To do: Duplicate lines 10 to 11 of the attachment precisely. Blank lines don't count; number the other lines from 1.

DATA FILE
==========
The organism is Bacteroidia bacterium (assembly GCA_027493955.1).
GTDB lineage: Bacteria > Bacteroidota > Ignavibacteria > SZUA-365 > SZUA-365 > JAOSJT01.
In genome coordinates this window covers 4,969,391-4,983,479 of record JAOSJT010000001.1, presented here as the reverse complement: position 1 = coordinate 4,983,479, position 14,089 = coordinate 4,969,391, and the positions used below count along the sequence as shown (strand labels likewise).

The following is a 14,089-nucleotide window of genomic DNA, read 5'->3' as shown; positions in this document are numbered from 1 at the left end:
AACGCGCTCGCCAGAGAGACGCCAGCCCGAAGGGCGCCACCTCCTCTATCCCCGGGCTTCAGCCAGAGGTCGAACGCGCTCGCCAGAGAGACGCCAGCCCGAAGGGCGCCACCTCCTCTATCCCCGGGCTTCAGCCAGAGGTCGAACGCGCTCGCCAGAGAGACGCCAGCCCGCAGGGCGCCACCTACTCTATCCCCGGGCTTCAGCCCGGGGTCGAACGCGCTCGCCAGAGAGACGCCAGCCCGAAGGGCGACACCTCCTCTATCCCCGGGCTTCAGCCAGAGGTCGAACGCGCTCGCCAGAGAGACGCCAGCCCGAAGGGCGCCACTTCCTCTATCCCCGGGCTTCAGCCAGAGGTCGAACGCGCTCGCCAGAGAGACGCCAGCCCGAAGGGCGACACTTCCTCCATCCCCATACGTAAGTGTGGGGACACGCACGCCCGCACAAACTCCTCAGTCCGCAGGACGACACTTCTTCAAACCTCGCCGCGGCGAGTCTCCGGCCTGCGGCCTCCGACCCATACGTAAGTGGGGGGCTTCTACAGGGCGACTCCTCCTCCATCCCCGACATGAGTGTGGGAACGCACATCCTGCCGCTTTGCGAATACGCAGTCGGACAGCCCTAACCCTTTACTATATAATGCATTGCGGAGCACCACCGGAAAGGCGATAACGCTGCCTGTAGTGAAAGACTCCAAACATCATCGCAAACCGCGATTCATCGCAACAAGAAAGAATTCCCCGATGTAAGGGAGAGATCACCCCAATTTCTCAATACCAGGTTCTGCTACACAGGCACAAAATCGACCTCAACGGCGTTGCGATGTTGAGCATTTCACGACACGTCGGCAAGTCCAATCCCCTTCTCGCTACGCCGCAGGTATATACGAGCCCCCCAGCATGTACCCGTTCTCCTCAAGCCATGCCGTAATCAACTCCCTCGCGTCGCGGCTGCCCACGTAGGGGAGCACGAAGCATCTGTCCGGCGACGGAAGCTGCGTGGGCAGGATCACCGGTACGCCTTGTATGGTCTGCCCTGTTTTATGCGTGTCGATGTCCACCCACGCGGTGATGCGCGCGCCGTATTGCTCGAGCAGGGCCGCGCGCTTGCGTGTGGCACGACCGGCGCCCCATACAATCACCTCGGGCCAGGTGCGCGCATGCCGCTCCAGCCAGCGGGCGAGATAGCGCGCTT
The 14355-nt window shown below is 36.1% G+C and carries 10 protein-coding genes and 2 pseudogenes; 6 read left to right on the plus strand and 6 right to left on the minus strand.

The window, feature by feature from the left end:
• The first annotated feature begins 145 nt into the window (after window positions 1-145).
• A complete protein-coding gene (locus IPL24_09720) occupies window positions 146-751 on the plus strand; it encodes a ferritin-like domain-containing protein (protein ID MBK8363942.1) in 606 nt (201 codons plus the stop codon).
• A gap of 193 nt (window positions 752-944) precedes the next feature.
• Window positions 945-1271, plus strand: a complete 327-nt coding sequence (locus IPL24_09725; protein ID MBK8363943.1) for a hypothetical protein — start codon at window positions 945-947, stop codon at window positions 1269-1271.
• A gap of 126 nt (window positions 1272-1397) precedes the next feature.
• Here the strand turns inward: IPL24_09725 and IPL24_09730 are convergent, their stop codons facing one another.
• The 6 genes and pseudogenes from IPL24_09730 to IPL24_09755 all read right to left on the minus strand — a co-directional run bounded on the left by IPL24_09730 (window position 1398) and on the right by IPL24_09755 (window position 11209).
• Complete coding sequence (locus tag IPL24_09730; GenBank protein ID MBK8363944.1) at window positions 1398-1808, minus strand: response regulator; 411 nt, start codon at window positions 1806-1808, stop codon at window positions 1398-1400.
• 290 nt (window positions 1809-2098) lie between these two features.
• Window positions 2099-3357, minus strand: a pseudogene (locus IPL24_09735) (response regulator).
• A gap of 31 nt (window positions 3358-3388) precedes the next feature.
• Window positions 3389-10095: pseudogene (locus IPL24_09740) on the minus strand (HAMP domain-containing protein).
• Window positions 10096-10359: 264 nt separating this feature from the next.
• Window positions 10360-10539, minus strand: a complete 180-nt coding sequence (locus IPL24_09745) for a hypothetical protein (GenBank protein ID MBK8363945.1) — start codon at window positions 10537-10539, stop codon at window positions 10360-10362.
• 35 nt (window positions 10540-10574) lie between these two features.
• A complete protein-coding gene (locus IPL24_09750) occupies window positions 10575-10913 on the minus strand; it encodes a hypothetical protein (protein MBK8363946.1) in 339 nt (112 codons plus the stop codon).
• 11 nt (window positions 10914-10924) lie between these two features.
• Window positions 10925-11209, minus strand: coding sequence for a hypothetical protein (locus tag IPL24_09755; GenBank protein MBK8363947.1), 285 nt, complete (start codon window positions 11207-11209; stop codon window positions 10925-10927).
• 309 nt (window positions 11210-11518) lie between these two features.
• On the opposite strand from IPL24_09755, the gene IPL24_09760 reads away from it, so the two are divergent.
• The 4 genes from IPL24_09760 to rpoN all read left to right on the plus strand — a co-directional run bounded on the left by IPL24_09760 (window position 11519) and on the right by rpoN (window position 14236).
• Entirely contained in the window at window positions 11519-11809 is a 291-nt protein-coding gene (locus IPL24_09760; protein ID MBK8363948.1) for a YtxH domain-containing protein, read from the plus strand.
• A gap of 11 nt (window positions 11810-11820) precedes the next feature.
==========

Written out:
• A gap of 193 nt (window positions 752-944) precedes the next feature.
• Window positions 945-1271, plus strand: a complete 327-nt coding sequence (locus IPL24_09725; protein ID MBK8363943.1) for a hypothetical protein — start codon at window positions 945-947, stop codon at window positions 1269-1271.